Increased production in the Permian region is causing infrastructure bottlenecks.
The American Shale Revolution's impact is global.
Growth in the Electric Vehicle market will have a positive effect on the U.S. Shale industry.
The biggest oil companies are entering into shale.
A friend of mine recently returned from a trip to Texas and Louisiana, where he met with many contacts and friends in the energy infrastructure sector. In-person discussions and site visits can often leave a more powerful impression than reviewing events from a distance. My friend, an experienced investor, returned with his already optimistic view on the Shale Revolution strongly reaffirmed.
Some of the charts below illustrate why. Permian region oil output barely dipped in 2014-15 during the collapse in crude pricing. The widely described drilling efficiencies lowered break-evens (see America’s Path To Energy Independence: The Shale Revolution), and as the oil price recovered, so did production.
Today, Permian output is visually quite striking, rising at an increasing rate. This higher growth rate is what’s causing the infrastructure bottlenecks. Year-on-year increases of 0.8 Million Barrels per Day (MMB/D) were not obvious based on recent history and clearly few were ready. This is why the WTI basis between Midland, a collection hub for Permian crude, and Houston, recently reached $20 per barrel. There’s insufficient pipeline capacity to move the crude (pipeline tariffs are typically $1-$3 per barrel).
Clearly, even crude by rail (typically $7-$10 per barrel) can’t solve the problem, since the basis trades even wider than this, at the $20 cost of moving the marginal barrel. Trucks and truckers ($10-$20 per barrel or more) are in high demand, and because new pipelines are likely to be available late next year, large investments in truck fleets look unattractive given that the problem is temporary. Fortune Magazine's Lone Star Rising provides a great feel for the local effects of the current oil boom.
Moving the associated natural gas that is often produced with crude oil in the Permian is also hitting infrastructure limitations. In fact, it’s likely that any moderation in crude output will be caused by waiting for the infrastructure to catch up. Permian natural gas is delivered to the Waha hub, and its basis versus the Henry Hub benchmark looks set to widen from $1 per Million Cubic Feet (MMCF) to $2. With natural gas trading at under $3, it’s not inconceivable that there may be no bid at Waha, a possibility mentioned more than once by energy executives at the Orlando MLP conference recently. Oil producers are hoping that regulators in Texas will allow more flaring of natural gas in the interim.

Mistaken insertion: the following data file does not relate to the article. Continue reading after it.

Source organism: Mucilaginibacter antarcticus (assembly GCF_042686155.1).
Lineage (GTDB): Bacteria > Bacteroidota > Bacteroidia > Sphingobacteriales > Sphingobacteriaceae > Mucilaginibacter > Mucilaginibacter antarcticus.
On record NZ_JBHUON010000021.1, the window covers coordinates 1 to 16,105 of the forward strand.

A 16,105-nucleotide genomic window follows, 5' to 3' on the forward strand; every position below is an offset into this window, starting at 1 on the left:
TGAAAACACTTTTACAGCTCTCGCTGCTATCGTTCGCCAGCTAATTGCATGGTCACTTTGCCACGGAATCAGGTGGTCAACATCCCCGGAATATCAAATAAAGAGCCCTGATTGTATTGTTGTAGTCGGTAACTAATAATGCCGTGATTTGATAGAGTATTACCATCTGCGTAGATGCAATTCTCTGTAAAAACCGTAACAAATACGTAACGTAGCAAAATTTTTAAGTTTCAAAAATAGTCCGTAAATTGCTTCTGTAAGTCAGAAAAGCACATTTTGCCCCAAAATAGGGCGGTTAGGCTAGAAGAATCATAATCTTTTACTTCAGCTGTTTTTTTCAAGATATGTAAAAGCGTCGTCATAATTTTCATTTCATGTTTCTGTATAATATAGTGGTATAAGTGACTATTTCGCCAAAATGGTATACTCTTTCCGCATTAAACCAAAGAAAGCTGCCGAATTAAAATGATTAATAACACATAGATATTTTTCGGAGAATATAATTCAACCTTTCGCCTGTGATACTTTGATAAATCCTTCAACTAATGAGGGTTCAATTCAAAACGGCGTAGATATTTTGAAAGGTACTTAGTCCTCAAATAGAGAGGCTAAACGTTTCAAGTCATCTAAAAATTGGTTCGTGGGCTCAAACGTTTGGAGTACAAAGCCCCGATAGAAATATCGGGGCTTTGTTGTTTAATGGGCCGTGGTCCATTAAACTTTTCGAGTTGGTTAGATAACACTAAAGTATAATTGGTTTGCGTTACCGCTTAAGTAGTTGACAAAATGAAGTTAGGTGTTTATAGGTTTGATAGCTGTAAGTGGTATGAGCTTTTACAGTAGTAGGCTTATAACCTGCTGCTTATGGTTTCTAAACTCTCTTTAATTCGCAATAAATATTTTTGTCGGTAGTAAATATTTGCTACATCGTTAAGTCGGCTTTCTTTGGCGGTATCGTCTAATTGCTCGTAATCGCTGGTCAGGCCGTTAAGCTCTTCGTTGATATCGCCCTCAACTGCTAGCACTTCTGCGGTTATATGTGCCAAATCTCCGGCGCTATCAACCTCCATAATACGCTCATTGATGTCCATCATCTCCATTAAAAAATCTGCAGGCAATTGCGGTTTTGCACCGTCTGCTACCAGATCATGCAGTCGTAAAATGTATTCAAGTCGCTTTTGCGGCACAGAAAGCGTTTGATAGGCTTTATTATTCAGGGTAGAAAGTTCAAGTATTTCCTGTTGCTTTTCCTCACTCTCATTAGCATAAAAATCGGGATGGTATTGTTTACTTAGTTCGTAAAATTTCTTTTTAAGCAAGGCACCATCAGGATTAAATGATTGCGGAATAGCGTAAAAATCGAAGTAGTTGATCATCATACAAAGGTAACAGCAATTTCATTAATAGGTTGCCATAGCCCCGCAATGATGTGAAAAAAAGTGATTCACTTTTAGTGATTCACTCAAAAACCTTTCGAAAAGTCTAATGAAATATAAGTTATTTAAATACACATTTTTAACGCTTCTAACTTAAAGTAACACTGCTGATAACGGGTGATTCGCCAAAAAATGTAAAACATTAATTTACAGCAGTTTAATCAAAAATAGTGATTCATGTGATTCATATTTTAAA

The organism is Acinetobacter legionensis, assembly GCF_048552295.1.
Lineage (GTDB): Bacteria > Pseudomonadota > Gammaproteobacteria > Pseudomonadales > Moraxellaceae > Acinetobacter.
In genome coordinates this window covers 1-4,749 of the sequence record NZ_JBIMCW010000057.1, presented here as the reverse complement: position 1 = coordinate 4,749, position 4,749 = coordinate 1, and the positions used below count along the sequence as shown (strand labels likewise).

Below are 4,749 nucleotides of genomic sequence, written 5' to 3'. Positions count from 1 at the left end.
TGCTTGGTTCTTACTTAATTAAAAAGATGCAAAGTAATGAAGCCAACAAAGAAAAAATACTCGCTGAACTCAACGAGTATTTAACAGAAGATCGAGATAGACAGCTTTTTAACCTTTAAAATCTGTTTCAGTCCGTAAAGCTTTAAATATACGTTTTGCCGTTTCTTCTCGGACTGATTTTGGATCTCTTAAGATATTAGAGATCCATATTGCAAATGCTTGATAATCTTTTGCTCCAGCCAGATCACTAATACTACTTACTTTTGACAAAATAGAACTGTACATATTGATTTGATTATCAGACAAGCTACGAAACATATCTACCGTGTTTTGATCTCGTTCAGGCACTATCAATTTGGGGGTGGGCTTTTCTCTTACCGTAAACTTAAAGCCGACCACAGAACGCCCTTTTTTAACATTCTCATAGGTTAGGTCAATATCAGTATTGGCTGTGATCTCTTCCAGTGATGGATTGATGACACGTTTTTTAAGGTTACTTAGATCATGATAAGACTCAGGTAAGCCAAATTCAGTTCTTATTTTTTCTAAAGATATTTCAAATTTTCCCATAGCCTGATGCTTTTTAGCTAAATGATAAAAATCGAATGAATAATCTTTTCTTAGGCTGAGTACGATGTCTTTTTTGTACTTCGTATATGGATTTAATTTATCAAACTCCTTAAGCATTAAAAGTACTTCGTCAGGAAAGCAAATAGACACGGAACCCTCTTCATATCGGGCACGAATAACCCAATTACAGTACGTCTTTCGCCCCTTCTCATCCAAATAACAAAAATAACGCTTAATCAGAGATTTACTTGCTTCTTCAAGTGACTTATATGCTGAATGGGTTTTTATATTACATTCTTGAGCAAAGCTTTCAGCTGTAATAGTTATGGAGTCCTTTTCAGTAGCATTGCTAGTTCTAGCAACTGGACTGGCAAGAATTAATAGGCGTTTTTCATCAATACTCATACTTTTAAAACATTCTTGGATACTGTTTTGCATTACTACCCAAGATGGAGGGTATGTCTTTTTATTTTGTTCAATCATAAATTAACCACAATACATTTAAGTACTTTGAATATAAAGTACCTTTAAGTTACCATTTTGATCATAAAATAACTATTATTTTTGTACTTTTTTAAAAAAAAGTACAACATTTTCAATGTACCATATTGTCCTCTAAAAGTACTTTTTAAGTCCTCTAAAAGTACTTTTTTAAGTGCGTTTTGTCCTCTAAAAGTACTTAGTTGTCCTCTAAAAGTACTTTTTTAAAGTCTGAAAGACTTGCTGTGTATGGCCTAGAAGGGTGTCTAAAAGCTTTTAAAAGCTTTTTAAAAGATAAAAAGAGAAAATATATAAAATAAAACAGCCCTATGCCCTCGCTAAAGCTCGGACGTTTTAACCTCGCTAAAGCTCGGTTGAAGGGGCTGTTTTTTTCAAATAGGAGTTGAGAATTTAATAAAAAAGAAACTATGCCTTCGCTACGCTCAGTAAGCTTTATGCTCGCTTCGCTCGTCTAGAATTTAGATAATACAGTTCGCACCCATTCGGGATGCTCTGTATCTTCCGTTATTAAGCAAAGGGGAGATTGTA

As a result, the U.S. has some of the cheapest natural gas in the world. Exports of Liquified Natural Gas (LNG) are currently 3.6 Billion Cubic Feet per Day (BCF/D). The U.S. Energy Information Administration expects LNG exports will rise sharply to 9.6 BCF/D by the end of 2019, reaching 13 BCF/D by mid-decade. The growing global trade is causing a shortage of specialized LNG tankers.
Although the Shale Revolution is a U.S. phenomenon, its impact is being felt around the world. Global crude oil demand of around 98 MMB/D is growing at 1.5 MMB/D annually. Less attention is given to depletion of existing oil fields, which is commonly estimated at 3-4%, or 3-4MMB/D. New supply needs to cover this shortfall as well as meet new demand, which means the world needs 4.5-5.5 MMB/D of additional output every year.